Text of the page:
review: I grew up in flea markets. I grew up in a campground in New jersey. I grew up at the Seaside boardwalk, a slimy place, where everything was half tilted and bizarre. King Shit reminds me of where I come from. King Shit reminds me of the kind of art I used to be seek out when I was browsing through Captain Video, looking at VHS in cardboard sleeves. Brian Alan Ellis is writing works that are all these things: funny, doomed, water damaged, drunk, high, unfiltered. I like that. I identify with that. Maybe his characters are saying some things that shouldn’t be said out in public, and hooray for them. This a work of fiction written outside of a writer’s workshop, but instead, maybe written in the basement of a VFW hall, right before the hardcore bands show up. Right before the spiked punks in their leather jackets show up. Right before the night gets weird, violent, skewed. The other good thing about this book, is that it’s illustrated in a way that is reminiscent of one of my favorite books, Vonnegut’s “Breakfast of Champions”. The drawings in both books are perfect and they give absolutely zero fucks whatsoever. King Shit, is a bar crawl adventure, written as novella. Can be read on the toilet, but your ass will be numb by the time you’re finished. Can be read at the DMV waiting to get called, but you’ll probably start flipping chairs and screaming when the book is done and they still haven’t called you. Can be read at a bar. But that’s kind of silly, bars are for other things. I recommend reading this one in jail or at work, can’t go wrong there. When a book takes itself this un-seriously, I can’t stop doing the happy happy dance

on writing

“POW WOW” Published at Black Listed Magazine

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Yesterday was a pretty good day. Packed up a lot of the TOO MUCH anthology, to be mailed to all contributors. Crazy. You should see the pile of books. Some are going all the way to the UK and Ireland. Always nice to see the word getting out far an wide about Unknown Press titles.

In the afternoon, I sent out acceptances and rejections for Uno Kudo Volume 4, a lit meets art mag that i edit with Aaron Dietz and Erin McParland. So excited to see the new volume of stories and poems go to print once all the art selections are finalized.

Also, saw that Black Listed Magazine ran my poem Pow Wow yesterday. You can see it http://black-listedmagazine.blogspot.com/2014/08/pow-wow-by-bud-smith.html?m=1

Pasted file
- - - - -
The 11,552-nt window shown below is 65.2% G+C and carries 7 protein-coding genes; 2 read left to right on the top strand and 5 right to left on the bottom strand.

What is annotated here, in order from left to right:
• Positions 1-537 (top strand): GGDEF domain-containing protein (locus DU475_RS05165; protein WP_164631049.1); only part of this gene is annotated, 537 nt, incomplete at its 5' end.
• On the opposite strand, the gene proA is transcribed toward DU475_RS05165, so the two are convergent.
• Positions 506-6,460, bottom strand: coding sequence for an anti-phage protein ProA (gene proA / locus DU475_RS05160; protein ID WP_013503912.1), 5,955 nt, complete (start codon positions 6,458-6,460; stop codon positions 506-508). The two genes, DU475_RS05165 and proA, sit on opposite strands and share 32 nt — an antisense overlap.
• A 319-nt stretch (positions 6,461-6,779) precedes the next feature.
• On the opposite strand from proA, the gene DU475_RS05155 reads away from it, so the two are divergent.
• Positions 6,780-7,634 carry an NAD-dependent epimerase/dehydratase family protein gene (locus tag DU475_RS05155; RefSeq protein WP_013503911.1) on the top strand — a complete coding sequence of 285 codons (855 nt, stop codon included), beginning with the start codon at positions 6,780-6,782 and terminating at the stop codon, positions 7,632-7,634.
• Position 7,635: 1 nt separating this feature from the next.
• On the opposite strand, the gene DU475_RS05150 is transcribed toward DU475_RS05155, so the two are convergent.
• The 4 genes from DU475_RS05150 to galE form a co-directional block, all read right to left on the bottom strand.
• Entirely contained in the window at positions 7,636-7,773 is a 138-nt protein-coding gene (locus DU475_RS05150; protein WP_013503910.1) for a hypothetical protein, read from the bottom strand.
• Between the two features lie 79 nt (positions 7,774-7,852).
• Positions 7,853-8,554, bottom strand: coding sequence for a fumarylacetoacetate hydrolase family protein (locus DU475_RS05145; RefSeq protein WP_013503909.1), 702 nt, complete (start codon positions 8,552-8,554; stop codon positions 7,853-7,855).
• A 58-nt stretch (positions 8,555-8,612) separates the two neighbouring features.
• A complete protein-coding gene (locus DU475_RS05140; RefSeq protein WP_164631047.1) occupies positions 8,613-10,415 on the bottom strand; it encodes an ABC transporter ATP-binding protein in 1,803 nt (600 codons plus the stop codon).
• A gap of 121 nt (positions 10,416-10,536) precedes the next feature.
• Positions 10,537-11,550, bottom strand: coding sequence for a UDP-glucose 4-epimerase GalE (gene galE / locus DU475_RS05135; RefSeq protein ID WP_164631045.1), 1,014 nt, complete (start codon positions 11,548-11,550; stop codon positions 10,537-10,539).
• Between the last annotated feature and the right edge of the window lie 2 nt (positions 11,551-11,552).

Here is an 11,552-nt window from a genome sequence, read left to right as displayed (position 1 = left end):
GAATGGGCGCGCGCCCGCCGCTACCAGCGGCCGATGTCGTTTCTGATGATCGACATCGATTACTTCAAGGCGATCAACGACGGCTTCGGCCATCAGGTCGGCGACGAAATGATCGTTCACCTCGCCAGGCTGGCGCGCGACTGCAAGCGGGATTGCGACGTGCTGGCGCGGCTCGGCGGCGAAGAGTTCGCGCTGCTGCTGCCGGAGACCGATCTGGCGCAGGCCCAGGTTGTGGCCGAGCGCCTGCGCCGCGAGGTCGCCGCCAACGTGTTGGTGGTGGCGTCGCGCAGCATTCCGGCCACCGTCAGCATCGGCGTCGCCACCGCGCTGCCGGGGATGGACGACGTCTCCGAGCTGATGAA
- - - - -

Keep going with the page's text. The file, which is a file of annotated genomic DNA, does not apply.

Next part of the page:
Thanks to Mike Meraz for running the poem.

Anyways, I’m back at work today and of it’s anything like it was Friday, I’ll be here at the oil refinery until midnight.

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on writing

At The Palms

 

we came back from the beach, carrying the empty bottle of tequila, the unused sun tan lotion, the wet towels, the radio.
there was a wedding about to start on the outdoor patio of our hotel. the stairs to our room were blocked by a man in a dark suit and dark sunglasses.

he’d have moved, of course, but I didn’t feel like asking, and he didn’t offer.
that’s how life works sometimes.

so, not thinking clearly, we stepped into the pool, instead. and swam. and swam. and swam.
and on the patio, people seated in white slat chairs at the wedding, waited, waited for the bride, waited for cake, waited for someone to kick us out of the pool, but no one did. they all watched us swim, though, as if we were the opening act.
the sun fell too. that was the other nice part.

two security guards stood on the lip of the pool, arms crossed, watching us swim.
“come in,” i said, “water’s perfect.”
not even a smile.

candles flickered. palm trees swayed. a golden moon rose over the hotel.

that’s when the Wagner began, a small girl with an orange cello. and the bride proceeded past the pool, to the waiting crowd. and a hush was spread across the peninsula

my wife and I bobbed in the deep end. humming along.

then we noticed the groom, with his white lily pinned to his tan tuxedo. he looked bullet proof. and the bride made it all the way across the flickering patio, and the Wagner stopped.

the priest began to talk, as priests are known to do, but we could not hear the priest.
so we swam again. slow laps. slow doggie paddle.

it didn’t take long. the ceremony ended. a big kiss.
we clapped too.

“sooner or later, the whole wedding will wind up in this pool,” my wife said.

“they’d be crazy not too.”

“they’ll jump right in, in their suits and everything.”

“and the bride in her gown.”

“and the security guards’

“all of them.”

“it’d be horrible luck not to do that.”

“exactly.”

the DJ put party music on. my wife and I started to dance in the pool. the air cooled off outside and the water felt warmer. and warmer and warmer. but no one came in the pool with us. imagine that.
we danced all night in the pool, the wedding happening on the patio. us in the water, never getting out. and then the wedding ending. and the music ending. and the moon past the center of the horizon and going back down into the sea. and us still swimming and dancing and laughing.

me pissing, and her pissing, I’m sure.

happiest, of anyone in florida.

on writing

Some Good Advice I Saw

Hey there, wanted to share a great article I read today from James Duncan. This one is some info he figured out by attending a writer’s conference in NYC last week.

Click here

I know I got some good ideas in this one. Especially since I’m in the midst of working through a final draft of my next novel (expected in Nov.) with my editors at Piscataway.

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on writing

TOO MUCH ANTHOLOGY RELEASED FROM UNKNOWN PRESS

The TOO MUCH anthology, a collection of stories, poems, essays about that one time that excess reached a pinnacle.

I’m very proud of this anthology. Chuck Howe stepped up and did a wonderful job editing the collection for Unknown Press. The quality of submissions that came in were overwhelmingly good. It’s a damn pleasure putting together a book when the pieces included are this fun, original, bizarre, touching …

The book is available on Amazon now. 20140805-091731-33451483.jpg